Carbon-rich compost medium

To monitor the moisture level, you can use a compost moisture meter or simply check the composting chamber for any excess moisture or dryness.

Use Compostable Toilet Paper

Regular toilet paper can take a long time to break down and can clog the composting chamber. 

Can you use toilet paper in a composting toilet? Yes. It's best to use septic safe or 1-ply toilet paper in a composting toilet
Septic-Safe Toilet Paper for Composting Toilet

To avoid this issue, use toilet paper that is specifically designed to break down quickly and easily. You can find compostable toilet paper at most eco-friendly stores or online.

Avoid Adding Non-Organic Materials

While composting toilets are only designed to break down organic human waste and toilet paper, there are certain materials that should never be added to the toilet. This includes plastics, metals, chemicals, and any other non-organic materials. These materials can contaminate the compost and make it unusable.

Minions do not belong in toilets

Keep the Composting Toilet Clean

Regular cleaning is important for maintaining a composting toilet. This includes wiping down the seat and lid with a mild detergent and water, as well as cleaning the composting chamber when it needs to be emptied.

Monitor the Composting Process

It’s important to monitor the composting process to ensure that the waste is breaking down properly. This includes checking the composting chamber for any signs of odors, excess moisture, or other issues. If you notice any problems, you may need to adjust the amount of carbon-rich composting material that you’re adding to the toilet.

Benefits of Using a Composting Toilet

There are many benefits to using a composting toilet, including:

Saves Water

Composting toilets use little to no water, which is a major benefit for people living in areas with water shortages or for those who want to reduce their water usage.

Reduces Environmental Impact

Composting toilets are a more environmentally-friendly alternative to traditional flush toilets, as they don’t require water or energy to operate. Additionally, the compost that is produced can be used as fertilizer, which reduces the need for chemical fertilizers.

Off-Grid Living

Composting toilets are a great option for people who live in a van or RV, as they don’t require a connection to a sewage system or septic tank.

Best Composting Toilets for Van Life

When it comes to choosing the best composting toilet for van life, there are several factors to consider such as size, ease of use, odor control, and price. Here are three leading options to consider:

Not sure a composting toilet is right for you? Check out these other types of van toilets

how to use a composting toilet
My Airhead Composting Toilet

Composting Toilet FAQs

What do you put in a composting toilet?

There are four things that go into a composting toilet; bedding material, organic human waste, biodegradable toilet paper and a composting accelerator. Everything else does not go into a composting toilet.

Carbon-rich material is used for bedding material. Common options include coconut coir, peat moss, or saw dust. It’s important that your bedding material provide carbon for the aerobic composting process and be able to help maintain proper moisture levels.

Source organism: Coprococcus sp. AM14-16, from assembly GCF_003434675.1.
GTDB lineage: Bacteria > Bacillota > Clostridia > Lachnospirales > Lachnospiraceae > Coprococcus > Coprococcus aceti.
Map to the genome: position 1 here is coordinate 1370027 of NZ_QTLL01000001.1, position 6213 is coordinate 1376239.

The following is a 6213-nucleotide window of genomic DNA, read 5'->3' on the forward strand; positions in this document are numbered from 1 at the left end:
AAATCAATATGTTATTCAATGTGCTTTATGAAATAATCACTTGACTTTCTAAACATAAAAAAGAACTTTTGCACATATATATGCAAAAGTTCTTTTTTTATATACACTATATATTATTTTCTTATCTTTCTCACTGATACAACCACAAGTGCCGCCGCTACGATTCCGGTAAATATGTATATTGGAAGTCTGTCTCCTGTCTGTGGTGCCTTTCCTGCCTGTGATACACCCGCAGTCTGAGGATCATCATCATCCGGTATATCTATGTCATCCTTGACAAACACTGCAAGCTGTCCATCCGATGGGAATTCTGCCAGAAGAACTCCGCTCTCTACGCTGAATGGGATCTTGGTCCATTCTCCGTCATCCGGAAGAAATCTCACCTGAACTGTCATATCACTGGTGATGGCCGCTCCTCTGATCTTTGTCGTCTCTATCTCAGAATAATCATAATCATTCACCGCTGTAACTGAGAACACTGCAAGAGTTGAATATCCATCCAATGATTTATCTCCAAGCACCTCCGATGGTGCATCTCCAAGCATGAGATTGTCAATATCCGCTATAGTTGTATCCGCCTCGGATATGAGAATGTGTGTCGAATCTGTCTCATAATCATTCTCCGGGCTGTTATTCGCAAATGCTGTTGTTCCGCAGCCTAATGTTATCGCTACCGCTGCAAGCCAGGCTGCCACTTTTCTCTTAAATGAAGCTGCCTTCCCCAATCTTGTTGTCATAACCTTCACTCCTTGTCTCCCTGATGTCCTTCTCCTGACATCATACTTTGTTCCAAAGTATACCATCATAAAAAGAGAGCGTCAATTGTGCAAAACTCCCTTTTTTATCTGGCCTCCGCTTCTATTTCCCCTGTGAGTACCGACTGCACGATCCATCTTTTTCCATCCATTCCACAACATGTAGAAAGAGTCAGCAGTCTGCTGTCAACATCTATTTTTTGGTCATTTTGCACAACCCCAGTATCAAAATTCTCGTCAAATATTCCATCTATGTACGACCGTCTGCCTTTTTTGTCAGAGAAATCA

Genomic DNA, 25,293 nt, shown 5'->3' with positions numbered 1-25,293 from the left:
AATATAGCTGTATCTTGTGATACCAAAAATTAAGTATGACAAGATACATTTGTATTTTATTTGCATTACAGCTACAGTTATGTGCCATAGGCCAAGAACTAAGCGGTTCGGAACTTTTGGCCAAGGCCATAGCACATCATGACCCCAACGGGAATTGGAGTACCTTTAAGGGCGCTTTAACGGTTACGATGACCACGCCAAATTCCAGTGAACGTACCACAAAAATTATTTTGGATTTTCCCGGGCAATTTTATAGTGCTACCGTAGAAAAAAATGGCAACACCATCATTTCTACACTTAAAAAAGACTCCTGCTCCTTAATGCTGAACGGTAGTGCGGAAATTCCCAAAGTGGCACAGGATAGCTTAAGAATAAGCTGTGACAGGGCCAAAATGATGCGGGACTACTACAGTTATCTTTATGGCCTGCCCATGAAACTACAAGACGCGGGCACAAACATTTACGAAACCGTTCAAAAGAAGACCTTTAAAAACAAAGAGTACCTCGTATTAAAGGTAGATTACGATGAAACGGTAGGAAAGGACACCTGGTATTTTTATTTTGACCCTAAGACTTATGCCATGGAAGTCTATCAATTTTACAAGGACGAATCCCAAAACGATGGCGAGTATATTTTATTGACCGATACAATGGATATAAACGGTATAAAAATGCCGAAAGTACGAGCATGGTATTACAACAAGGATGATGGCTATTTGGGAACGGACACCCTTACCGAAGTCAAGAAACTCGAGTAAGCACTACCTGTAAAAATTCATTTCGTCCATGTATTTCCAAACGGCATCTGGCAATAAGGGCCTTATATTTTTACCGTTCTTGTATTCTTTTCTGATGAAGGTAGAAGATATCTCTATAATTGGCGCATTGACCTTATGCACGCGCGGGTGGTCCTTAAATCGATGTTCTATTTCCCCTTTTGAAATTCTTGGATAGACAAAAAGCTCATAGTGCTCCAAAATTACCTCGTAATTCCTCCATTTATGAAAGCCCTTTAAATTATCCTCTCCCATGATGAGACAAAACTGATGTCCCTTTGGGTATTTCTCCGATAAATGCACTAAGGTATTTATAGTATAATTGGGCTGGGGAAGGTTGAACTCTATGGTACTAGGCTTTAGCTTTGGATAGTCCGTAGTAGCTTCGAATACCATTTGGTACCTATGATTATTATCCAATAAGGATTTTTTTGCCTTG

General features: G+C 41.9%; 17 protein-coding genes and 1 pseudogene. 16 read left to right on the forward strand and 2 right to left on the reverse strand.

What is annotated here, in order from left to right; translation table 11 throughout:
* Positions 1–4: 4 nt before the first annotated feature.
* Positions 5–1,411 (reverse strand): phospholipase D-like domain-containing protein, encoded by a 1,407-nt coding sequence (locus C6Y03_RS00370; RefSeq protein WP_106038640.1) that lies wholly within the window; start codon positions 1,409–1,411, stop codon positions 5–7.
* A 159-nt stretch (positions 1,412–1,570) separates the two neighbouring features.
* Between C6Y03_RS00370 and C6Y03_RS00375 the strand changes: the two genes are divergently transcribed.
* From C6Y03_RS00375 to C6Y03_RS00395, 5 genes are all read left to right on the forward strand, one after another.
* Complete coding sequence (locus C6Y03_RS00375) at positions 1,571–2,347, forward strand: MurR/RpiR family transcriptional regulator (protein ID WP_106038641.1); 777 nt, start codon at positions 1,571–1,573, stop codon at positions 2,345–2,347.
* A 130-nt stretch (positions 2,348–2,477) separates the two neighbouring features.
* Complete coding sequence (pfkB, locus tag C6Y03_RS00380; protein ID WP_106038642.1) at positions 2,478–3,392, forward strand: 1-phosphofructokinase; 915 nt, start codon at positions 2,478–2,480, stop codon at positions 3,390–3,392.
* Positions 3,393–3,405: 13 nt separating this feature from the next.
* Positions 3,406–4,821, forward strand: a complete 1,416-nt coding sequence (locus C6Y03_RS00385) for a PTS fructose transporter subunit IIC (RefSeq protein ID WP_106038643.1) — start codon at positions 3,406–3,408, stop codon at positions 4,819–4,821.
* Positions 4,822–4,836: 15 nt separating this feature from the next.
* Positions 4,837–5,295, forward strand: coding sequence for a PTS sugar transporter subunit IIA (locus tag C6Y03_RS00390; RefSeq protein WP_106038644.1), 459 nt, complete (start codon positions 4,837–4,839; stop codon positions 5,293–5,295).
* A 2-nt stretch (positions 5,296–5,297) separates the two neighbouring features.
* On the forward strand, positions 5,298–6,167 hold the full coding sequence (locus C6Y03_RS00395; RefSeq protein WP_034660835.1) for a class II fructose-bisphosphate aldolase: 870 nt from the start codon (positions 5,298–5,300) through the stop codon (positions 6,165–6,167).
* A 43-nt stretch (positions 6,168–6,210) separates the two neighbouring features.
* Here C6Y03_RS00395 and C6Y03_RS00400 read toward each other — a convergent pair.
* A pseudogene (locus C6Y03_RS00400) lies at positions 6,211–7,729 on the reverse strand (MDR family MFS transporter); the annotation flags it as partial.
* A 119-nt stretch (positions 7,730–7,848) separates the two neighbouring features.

Organic waste (poo) and toilet paper can be put in a composting toilet. However, you should avoid putting any other objects into a composting toilet.

While it’s not required, some van lifers choose to add an accelerator to their composting toilets. Accelerators are specialized bacteria or enzymes which are designed to break down organic material more quickly. If you’re a more frequent guest or if there’s several people using the composting toilet, then you may need an accelerator to help process the “bank deposits”.

How often do you have to empty a composting toilet?

Over time, the solids chamber will fill up with compost. Depending on the size of your composting toilet and the number of people using it, you may need to empty the chamber anywhere from every few weeks to every few months. 

My personal experience, as a single user, has been that emptying my solids tank every 2 months is more than enough, and could probably be done even less frequently.

If you’re using a urine diverter for composting toilet then your liquids are stored in a separate tank which should be emptied every 1-3 days, depending on use and capacity. If left for too long the liquids tank can develop an odor.

Do composting toilets smell?

When properly maintained, composting toilets should not produce any significant odor. The composting medium helps to absorb moisture and prevent the growth of anaerobic bacteria that cause odor. Some models also have a ventilation system to remove any odor that may be present.

Are composting toilets difficult to maintain?

Composting toilets require regular maintenance to ensure proper functioning. This includes adding a composting medium to the solid waste tank, monitoring moisture levels, and emptying the liquids tank and compost bin when full. However, with proper maintenance, composting toilets are relatively easy to use and maintain.

Can composting toilets be used in all climates?

Composting toilets can be used in most climates, but some models may require additional insulation or heating to prevent freezing in cold temperatures. In extremely hot climates, it’s important to monitor moisture levels to prevent the compost from drying out too quickly. Additionally, it’s important to remember that the bacteria required in the composting process work best in temperatures between 60-100℉.

Black Ford Transit in snow
My 2020 Ford Transit Van Build

Can you pee in a composting toilet?

Yes. Self-contained composting toilets divert urine to a separate holding container from the solids to allow for optimal composting.

Can you put Toilet paper in composting toilet?

Yup! Toilet paper can be added to a composting toilet. 1-ply or septic safe toilet paper will compound more quickly than thicker brands.

Conclusion – how to use a composting toilet for van life

Composting toilets are a great option for people who want to reduce their environmental impact, save water, or live off-grid in a van. They are easy to use and maintain, and with a few simple tips, you can ensure that your composting toilet works properly and lasts for years to come. Composting toilets are a sustainable and environmentally friendly alternative to traditional flush toilets, as they do not require water, electricity, or chemicals, and they produce valuable compost instead of waste.

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Written by Claire Fleming

I’m a travel enthusiast who spends half the year in my self-built camper van with my dog, Oscar, and the other half at my home in Raleigh, North Carolina or on international adventures.